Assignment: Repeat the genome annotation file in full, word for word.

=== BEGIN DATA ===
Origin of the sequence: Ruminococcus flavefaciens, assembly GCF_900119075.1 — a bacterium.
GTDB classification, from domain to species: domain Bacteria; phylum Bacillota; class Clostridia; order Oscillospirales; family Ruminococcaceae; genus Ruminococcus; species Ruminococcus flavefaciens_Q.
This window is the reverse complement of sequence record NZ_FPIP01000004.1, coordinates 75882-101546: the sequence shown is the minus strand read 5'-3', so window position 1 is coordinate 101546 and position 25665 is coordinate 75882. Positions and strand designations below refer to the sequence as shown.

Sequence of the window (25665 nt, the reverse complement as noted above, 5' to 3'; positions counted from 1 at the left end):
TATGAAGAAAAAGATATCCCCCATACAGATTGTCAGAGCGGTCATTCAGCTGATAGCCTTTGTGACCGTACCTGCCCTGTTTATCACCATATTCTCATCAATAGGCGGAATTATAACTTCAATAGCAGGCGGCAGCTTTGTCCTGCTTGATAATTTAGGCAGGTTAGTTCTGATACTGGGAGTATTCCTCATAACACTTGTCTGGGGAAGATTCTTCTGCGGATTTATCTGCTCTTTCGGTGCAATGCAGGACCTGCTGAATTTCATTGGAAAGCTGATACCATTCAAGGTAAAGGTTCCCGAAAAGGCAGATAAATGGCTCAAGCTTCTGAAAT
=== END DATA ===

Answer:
Origin of the sequence: Ruminococcus flavefaciens, assembly GCF_900119075.1 — a bacterium.
GTDB classification, from domain to species: domain Bacteria; phylum Bacillota; class Clostridia; order Oscillospirales; family Ruminococcaceae; genus Ruminococcus; species Ruminococcus flavefaciens_Q.
This window is the reverse complement of sequence record NZ_FPIP01000004.1, coordinates 75882-101546: the sequence shown is the minus strand read 5'-3', so window position 1 is coordinate 101546 and position 25665 is coordinate 75882. Positions and strand designations below refer to the sequence as shown.

Sequence of the window (25665 nt, the reverse complement as noted above, 5' to 3'; positions counted from 1 at the left end):
TATGAAGAAAAAGATATCCCCCATACAGATTGTCAGAGCGGTCATTCAGCTGATAGCCTTTGTGACCGTACCTGCCCTGTTTATCACCATATTCTCATCAATAGGCGGAATTATAACTTCAATAGCAGGCGGCAGCTTTGTCCTGCTTGATAATTTAGGCAGGTTAGTTCTGATACTGGGAGTATTCCTCATAACACTTGTCTGGGGAAGATTCTTCTGCGGATTTATCTGCTCTTTCGGTGCAATGCAGGACCTGCTGAATTTCATTGGAAAGCTGATACCATTCAAGGTAAAGGTTCCCGAAAAGGCAGATAAATGGCTCAAGCTTCTGAAAT